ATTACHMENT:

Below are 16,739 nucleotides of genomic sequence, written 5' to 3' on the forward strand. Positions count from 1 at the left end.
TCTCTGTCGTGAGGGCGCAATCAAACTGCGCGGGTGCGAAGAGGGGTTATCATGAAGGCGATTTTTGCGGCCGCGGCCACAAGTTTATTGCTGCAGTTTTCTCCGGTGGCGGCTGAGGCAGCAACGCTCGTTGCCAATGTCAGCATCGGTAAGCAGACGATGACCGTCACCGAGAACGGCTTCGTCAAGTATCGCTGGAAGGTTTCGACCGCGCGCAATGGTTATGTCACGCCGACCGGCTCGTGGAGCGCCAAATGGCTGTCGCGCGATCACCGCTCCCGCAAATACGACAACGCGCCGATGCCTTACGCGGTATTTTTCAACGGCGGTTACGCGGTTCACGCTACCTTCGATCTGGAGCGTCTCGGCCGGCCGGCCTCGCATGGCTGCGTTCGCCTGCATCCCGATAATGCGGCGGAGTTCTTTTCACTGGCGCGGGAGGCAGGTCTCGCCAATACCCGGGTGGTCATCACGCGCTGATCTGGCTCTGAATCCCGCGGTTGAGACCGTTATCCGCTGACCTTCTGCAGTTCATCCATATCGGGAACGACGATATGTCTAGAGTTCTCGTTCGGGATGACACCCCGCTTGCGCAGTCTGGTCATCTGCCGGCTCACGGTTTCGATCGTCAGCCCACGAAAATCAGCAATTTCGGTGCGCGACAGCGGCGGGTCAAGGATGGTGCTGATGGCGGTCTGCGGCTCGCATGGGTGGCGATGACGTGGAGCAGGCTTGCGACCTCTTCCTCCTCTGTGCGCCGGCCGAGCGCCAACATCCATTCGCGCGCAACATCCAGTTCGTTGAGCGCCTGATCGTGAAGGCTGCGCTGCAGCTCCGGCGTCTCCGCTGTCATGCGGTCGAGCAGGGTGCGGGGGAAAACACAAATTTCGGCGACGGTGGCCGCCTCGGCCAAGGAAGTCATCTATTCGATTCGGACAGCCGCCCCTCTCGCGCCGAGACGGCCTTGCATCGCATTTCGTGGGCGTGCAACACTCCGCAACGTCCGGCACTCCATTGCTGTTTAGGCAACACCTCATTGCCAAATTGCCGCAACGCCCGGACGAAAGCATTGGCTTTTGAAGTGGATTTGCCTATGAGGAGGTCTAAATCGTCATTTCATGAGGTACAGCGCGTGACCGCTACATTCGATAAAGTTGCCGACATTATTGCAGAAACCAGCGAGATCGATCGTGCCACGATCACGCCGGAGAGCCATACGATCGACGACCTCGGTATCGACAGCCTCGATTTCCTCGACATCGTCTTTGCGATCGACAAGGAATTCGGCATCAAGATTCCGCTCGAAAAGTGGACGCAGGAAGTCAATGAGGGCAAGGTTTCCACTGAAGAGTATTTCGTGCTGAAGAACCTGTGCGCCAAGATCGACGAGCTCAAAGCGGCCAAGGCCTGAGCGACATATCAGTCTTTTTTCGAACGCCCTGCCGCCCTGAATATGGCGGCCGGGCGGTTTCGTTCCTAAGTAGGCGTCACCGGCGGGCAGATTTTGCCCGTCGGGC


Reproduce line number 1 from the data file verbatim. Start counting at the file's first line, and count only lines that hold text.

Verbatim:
Below are 16,739 nucleotides of genomic sequence, written 5' to 3' on the forward strand. Positions count from 1 at the left end.